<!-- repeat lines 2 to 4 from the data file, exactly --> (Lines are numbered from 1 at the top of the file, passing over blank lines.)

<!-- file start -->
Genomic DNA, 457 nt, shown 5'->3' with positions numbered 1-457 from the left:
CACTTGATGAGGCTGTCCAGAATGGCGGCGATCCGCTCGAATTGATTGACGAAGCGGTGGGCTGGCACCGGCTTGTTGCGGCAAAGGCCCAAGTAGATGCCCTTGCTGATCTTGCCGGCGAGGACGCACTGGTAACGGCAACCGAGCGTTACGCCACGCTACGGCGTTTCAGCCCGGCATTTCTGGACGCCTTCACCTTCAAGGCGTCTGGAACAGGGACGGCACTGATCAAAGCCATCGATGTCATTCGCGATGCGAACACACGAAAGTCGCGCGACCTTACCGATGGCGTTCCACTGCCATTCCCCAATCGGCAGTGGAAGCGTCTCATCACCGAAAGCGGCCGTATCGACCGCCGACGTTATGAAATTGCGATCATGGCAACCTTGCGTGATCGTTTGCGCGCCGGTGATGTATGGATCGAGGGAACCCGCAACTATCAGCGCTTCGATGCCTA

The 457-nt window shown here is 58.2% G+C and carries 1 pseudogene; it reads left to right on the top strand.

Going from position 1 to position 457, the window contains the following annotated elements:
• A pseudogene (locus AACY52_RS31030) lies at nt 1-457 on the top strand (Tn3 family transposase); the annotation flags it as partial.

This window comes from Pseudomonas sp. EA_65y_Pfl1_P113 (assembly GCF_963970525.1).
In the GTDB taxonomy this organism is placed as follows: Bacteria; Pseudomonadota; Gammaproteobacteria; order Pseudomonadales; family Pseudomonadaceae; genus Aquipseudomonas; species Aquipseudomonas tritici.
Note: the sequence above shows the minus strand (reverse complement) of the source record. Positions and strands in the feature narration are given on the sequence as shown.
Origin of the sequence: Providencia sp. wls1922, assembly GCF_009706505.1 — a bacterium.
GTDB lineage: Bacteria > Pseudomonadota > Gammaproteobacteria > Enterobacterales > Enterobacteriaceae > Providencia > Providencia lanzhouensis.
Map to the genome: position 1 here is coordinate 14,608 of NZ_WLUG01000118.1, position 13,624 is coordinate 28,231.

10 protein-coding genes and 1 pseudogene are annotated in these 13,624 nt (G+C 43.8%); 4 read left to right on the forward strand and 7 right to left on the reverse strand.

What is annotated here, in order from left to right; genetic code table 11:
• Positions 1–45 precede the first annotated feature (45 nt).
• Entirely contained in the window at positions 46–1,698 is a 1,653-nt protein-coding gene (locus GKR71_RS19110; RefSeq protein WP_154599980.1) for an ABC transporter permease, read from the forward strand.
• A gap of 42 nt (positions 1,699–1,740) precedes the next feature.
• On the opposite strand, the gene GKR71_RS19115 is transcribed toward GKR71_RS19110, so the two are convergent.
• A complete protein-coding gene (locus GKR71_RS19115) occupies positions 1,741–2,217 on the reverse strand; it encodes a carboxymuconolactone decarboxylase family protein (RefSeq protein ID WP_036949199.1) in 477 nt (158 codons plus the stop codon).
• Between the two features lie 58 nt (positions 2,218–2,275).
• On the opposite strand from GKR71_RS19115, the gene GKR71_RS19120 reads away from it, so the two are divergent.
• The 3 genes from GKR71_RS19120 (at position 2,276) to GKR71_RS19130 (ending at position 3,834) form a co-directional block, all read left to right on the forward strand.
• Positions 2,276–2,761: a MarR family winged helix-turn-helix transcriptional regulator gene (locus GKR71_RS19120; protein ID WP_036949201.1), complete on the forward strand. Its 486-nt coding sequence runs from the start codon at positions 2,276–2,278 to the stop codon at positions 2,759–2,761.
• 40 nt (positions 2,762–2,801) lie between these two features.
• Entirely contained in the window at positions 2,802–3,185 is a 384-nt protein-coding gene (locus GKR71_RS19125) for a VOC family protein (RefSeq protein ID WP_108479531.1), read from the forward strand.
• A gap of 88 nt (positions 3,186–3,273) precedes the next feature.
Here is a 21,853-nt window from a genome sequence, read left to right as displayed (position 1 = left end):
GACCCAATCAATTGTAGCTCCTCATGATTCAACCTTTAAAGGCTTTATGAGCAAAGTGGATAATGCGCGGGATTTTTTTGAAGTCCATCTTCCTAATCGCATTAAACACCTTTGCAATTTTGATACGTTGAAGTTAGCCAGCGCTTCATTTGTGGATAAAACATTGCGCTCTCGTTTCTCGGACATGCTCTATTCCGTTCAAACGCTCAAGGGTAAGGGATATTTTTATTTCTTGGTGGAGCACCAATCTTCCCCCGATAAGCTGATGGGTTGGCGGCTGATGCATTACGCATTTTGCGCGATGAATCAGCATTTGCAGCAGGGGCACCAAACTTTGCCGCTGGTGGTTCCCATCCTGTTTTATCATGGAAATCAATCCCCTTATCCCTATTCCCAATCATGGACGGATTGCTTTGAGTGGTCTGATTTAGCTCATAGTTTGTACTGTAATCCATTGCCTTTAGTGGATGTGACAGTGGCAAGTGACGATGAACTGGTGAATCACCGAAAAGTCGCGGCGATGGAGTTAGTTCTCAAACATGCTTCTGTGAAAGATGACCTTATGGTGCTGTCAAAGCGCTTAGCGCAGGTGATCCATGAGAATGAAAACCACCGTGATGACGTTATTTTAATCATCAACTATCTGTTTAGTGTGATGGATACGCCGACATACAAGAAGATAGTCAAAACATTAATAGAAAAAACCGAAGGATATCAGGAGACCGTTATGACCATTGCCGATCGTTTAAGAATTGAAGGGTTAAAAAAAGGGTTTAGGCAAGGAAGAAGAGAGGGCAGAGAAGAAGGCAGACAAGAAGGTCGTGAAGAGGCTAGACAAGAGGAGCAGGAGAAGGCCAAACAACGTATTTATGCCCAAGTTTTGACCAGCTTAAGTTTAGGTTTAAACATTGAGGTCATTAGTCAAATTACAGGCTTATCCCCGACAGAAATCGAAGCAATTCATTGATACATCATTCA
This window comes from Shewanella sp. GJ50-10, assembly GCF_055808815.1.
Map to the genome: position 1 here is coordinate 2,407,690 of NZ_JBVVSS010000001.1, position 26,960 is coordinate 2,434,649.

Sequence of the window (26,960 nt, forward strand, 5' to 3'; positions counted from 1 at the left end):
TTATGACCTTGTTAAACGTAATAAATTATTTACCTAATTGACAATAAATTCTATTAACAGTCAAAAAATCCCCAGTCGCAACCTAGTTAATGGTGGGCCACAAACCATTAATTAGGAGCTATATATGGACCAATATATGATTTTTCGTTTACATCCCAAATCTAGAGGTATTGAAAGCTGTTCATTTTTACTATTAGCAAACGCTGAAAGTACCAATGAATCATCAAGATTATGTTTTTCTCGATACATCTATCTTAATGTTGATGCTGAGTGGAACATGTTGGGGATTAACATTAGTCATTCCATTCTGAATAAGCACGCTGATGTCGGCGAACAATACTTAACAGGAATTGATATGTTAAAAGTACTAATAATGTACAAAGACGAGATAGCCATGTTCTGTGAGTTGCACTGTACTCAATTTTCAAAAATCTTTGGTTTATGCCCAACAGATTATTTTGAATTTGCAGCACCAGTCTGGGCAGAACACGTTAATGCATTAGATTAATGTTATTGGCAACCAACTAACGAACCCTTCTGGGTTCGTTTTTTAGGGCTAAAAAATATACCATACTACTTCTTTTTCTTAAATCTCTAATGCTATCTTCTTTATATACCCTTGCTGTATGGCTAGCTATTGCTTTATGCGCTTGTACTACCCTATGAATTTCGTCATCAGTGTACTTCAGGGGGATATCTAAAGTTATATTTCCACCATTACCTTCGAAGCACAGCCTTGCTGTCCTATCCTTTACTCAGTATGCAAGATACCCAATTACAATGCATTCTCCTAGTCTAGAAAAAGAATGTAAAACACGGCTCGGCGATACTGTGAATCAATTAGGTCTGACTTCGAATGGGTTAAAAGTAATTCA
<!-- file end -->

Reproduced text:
CACTTGATGAGGCTGTCCAGAATGGCGGCGATCCGCTCGAATTGATTGACGAAGCGGTGGGCTGGCACCGGCTTGTTGCGGCAAAGGCCCAAGTAGATGCCCTTGCTGATCTTGCCGGCGAGGACGCACTGGTAACGGCAACCGAGCGTTACGCCACGCTACGGCGTTTCAGCCCGGCATTTCTGGACGCCTTCACCTTCAAGGCGTCTGGAACAGGGACGGCACTGATCAAAGCCATCGATGTCATTCGCGATGCGAACACACGAAAGTCGCGCGACCTTACCGATGGCGTTCCACTGCCATTCCCCAATCGGCAGTGGAAGCGTCTCATCACCGAAAGCGGCCGTATCGACCGCCGACGTTATGAAATTGCGATCATGGCAACCTTGCGTGATCGTTTGCGCGCCGGTGATGTATGGATCGAGGGAACCCGCAACTATCAGCGCTTCGATGCCTA

The 457-nt window shown here is 58.2% G+C and carries 1 pseudogene; it reads left to right on the top strand.

Going from position 1 to position 457, the window contains the following annotated elements: